limits of relevant evidence do not end there. The factfinder
is entitled to hear evidence of how Defendants may
have retaliated in response to the police report would be
relevant to Plaintiffs claim. The Court cannot make a final
determination as to the relevance of such evidence at this
time, especially since it is unclear when Botjer allegedly
reassigned Plaintiff's tasks to her husband, whether
Botjer was aware of Plaintiffs First Amendment conduct prior
to such reassignment, or whether Botjer's daughter was
similarly situated as Plaintiff, i.e. working similar tasks
as Plaintiff in a comparable department at Wayne County.
Rule of Evidence 401 provides that "[e]vidence is
relevant if: (a) it has any tendency to make a fact more or
less probable than it would be without the evidence; and (b)
the fact is of consequence in determining the action."
Fed.R.Evid. 401. Federal Rule of Evidence 402 provides that
"[i]rrelevant evidence is not admissible."
Fed.R.Evid. 402. Without the benefit of knowing what the
evidence will show at trial, the Court cannot say that
Plaintiff will be unable to meet the low bar of relevancy.
The Court will decline to make a relevancy determination at
this time. See Walden, 126 F.3d at 518 n.10
(observing that a decision on a challenge to the relevancy of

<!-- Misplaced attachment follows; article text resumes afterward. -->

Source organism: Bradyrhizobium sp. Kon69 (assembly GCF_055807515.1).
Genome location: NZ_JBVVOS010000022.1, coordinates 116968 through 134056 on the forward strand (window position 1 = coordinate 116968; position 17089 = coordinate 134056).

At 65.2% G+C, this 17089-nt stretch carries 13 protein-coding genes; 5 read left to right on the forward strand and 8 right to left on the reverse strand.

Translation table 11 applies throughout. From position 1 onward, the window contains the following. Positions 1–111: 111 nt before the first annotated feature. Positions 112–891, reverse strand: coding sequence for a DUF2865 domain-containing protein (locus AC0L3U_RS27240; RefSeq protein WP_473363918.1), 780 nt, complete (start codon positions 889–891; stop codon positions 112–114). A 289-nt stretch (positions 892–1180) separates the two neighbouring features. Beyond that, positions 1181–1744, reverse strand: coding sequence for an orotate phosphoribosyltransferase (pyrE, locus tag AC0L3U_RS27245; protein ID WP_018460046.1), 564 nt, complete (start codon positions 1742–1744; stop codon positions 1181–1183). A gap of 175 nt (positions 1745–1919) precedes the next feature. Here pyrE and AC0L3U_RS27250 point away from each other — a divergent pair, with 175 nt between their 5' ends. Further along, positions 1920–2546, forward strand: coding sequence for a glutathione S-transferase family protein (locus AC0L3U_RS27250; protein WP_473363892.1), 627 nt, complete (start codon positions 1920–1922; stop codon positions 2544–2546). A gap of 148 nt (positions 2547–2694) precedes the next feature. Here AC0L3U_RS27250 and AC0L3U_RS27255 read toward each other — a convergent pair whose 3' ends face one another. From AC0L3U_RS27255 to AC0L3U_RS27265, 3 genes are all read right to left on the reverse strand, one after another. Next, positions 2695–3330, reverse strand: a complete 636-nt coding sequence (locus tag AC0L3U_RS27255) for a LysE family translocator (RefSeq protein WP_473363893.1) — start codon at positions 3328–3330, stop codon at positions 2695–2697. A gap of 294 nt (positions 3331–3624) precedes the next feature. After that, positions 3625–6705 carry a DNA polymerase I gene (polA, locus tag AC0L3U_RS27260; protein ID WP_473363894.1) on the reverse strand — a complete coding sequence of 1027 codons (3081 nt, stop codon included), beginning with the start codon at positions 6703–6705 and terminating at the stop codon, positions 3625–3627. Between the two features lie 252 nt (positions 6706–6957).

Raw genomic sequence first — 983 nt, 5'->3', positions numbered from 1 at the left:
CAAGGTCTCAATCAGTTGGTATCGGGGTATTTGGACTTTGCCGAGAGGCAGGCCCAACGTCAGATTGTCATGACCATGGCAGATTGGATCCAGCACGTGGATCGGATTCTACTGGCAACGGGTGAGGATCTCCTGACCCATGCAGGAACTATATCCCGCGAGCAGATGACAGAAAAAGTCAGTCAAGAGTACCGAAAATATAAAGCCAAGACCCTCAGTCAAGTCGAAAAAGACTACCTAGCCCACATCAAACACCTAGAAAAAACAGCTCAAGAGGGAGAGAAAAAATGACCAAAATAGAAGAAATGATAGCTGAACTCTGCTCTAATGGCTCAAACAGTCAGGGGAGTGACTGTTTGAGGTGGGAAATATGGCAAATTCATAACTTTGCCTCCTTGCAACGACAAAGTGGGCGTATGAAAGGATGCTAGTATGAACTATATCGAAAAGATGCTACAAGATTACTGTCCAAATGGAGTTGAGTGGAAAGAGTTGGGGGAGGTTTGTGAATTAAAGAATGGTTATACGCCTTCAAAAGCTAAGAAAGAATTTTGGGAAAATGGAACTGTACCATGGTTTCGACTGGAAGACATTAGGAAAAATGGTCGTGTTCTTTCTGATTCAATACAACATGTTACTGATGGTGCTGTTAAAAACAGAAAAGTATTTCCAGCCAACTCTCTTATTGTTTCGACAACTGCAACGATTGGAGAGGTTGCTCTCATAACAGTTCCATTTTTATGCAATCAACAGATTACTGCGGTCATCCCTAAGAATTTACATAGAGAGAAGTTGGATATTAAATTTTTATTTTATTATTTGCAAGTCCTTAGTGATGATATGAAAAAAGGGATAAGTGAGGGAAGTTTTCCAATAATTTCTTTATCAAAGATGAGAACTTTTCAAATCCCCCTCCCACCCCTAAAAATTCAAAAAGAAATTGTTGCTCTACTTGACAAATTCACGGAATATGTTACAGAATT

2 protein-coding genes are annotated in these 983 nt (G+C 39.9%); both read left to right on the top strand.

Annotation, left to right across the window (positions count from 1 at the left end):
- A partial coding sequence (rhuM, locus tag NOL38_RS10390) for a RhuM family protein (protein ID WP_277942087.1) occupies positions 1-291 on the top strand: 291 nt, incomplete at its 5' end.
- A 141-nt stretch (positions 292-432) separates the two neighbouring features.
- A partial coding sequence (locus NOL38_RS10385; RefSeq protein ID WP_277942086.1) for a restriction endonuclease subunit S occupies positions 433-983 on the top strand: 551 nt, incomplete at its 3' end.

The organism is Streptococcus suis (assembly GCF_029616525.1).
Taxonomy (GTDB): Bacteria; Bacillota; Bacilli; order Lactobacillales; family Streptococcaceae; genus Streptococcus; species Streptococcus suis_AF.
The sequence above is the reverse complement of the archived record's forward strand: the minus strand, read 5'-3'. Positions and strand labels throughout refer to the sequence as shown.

evidence is often best reserved for trial).
Defendants also mention in passing that Plaintiff Exhibit 14
is "objectionable as offering no probative value, being
designed to harass and embarrass, and would result in unfair
prejudice, confusion of the issues, and mislead the
jury." Doc. 62 at 4. However, neither party attached the
photo nor explained what the photo purportedly shows in their
briefs. The exhibit is simply labeled as "Photo" in
Plaintiffs pretrial memorandum. Doc. 64-1 at 1. Thus, the
Court cannot make a relevancy determination as to the photo
at this time.
reasons stated above, the Court will defer ruling on
Defendants' motion to preclude evidence relating to
Defendant Botjer's family members' employment and
Plaintiff's exhibit 14. Defendants may raise this
objection at the appropriate time at trial.
to raise the objection, should the evidence adduced at trial
warrant it, will be deemed a waiver of the ...